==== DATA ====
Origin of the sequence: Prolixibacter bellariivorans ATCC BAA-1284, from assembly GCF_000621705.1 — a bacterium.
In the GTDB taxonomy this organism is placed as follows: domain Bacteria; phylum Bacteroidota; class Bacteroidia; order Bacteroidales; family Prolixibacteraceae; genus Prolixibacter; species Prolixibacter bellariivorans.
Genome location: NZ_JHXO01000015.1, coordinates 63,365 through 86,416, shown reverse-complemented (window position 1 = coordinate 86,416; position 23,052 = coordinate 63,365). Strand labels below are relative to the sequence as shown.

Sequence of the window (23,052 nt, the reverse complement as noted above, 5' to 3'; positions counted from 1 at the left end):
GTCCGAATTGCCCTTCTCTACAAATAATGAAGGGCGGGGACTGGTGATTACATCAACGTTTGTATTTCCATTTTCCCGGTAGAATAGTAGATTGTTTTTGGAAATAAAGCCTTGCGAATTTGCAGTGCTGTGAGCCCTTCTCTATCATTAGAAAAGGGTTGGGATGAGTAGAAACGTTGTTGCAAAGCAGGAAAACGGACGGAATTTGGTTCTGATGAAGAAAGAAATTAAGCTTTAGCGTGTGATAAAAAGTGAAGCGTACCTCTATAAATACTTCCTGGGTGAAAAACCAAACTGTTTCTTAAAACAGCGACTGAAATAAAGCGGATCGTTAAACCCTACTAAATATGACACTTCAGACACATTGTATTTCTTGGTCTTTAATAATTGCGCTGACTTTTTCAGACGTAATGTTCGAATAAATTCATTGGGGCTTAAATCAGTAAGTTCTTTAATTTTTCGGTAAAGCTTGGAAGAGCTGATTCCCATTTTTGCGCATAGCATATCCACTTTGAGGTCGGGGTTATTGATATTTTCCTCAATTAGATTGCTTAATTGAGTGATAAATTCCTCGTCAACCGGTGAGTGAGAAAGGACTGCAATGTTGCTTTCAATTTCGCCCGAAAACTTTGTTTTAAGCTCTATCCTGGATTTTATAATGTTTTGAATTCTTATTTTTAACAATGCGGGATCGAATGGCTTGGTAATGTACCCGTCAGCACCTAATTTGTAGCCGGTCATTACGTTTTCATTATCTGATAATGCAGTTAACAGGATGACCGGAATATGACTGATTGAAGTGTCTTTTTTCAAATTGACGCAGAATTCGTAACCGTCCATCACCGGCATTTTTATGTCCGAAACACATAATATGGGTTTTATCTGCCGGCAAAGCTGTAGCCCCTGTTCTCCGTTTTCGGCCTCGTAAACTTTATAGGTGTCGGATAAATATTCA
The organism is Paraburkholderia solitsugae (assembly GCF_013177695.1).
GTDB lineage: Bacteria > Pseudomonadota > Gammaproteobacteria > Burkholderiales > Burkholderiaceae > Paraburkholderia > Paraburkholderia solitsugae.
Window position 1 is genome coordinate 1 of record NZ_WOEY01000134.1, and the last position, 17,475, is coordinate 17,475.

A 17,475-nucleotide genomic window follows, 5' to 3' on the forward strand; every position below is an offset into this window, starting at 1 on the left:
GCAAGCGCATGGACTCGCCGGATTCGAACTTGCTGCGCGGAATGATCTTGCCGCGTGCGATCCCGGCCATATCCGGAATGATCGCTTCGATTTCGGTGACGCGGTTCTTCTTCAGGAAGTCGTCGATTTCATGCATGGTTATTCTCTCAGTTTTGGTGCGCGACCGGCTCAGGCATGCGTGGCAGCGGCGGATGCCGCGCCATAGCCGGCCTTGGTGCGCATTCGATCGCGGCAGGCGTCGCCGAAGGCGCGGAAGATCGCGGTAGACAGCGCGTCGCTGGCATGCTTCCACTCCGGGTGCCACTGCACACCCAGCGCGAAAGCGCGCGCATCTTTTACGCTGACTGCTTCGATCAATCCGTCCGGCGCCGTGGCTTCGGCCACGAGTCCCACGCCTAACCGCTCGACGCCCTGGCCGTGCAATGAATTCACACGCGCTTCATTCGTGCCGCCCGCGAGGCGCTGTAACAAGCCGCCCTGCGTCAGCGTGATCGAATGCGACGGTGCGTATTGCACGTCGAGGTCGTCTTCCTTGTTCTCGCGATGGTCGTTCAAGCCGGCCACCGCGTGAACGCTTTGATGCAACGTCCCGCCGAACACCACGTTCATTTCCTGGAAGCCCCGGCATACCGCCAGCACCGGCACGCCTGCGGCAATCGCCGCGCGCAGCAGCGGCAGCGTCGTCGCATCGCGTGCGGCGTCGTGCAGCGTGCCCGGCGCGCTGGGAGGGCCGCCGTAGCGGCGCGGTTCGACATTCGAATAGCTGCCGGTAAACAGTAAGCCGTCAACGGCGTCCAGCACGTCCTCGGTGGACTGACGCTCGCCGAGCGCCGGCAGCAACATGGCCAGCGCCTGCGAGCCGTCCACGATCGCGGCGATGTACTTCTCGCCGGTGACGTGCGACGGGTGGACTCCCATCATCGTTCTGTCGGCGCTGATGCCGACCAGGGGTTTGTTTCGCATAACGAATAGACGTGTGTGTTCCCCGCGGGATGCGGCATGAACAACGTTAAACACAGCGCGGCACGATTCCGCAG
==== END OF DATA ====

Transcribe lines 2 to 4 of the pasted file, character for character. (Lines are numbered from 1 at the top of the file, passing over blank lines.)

In the GTDB taxonomy this organism is placed as follows: domain Bacteria; phylum Bacteroidota; class Bacteroidia; order Bacteroidales; family Prolixibacteraceae; genus Prolixibacter; species Prolixibacter bellariivorans.
Genome location: NZ_JHXO01000015.1, coordinates 63,365 through 86,416, shown reverse-complemented (window position 1 = coordinate 86,416; position 23,052 = coordinate 63,365). Strand labels below are relative to the sequence as shown.

Sequence of the window (23,052 nt, the reverse complement as noted above, 5' to 3'; positions counted from 1 at the left end):